Lakoff & Nunes entitle their book, “where mathematics comes from” by which they mean, metaphors we use in regular life. That is, we manipulate physical objects, and what we learn from these, we apply to the abstract space of maths.

I can’t help but think of this as a kind of reductionism, but I cover this in a previous post. It is useful, no doubt, to ground the abstraction of mathematics in a more familiar territory. Indeed, it explains how we can make sense of maths at all. At least, that’s what the authors hope to do.

Last night I was quite active in my sleep, and kept waking. I didn’t rise to record a mind flow, but vestiges of the thoughts come to me. If mathematics is a pure language, like this plate of glass I keep imagining, and science is the projection of it into the physical realm, then L&N’s account seem to me to be magnifications of the boundary between them. The details on how makes sense, in terms of physical things.

I think of XQ as being the reflected side of maths. It is not to do with physical reality. And neither does it bare much resemblance to the way L&N discuss their cognitive science. There is no metaphor, but a direct account of our mental processes. And I think there is an equivalent magnification at the boundary on the XQ side of maths.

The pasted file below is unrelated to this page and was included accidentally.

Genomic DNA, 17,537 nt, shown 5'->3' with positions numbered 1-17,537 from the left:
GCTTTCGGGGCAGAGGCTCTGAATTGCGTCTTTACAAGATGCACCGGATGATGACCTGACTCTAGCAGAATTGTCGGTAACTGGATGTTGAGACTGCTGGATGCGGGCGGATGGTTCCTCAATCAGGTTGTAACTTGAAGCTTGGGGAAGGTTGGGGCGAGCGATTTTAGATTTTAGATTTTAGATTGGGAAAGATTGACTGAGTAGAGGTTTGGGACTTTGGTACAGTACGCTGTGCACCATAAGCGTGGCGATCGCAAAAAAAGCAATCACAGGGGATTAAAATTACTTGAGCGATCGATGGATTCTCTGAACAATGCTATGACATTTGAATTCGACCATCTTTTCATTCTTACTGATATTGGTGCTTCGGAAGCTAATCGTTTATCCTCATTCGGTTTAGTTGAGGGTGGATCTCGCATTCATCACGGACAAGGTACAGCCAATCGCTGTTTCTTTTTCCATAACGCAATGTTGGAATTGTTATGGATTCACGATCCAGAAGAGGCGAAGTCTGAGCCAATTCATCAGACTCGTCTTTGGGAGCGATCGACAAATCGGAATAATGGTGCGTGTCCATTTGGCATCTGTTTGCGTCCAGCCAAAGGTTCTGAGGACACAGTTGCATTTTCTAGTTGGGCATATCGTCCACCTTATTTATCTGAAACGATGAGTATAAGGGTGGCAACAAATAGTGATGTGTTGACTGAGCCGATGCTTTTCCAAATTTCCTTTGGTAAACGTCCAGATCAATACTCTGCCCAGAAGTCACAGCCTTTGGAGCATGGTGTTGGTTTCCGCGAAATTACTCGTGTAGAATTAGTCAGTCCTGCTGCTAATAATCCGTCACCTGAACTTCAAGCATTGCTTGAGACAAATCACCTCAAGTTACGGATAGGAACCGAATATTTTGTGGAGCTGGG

It all comes down to how we… capture?… represent?… experience time. The objectification, the mensuration in seconds and minutes etc bears little relevance to our own subjective experience.

I imagined the mind as composed of cycles, some micro-seconds long, others an hour long, all circulating around the same point, more or less. This derives the “discreteness” of the self, as it travels through time, like a soliton wave. The Lorenz attractor shows how another circulation at an angle to this interacts in such a way that the outer most cycle influences the inner most of the other. I know this is not explaining anything, and this is more a note for myself…

XQ proposes that counting is the marking of time. There is no discreteness except in the mind’s capacity to bound things, including itself both in the ordinary sense of naming as well as the special case of its self-conscious twist.

I don’t think I have captured it… perhaps I should have got up and recorded it. What I am hunting for is something along the lines that Leon asked for, Applied XQ, and at the boundary of maths and the XQ direction, to reflect L&N’s work. And it has to do with time.

OK. I shall meditate on it. Sorry, bit of a gasbag of a post.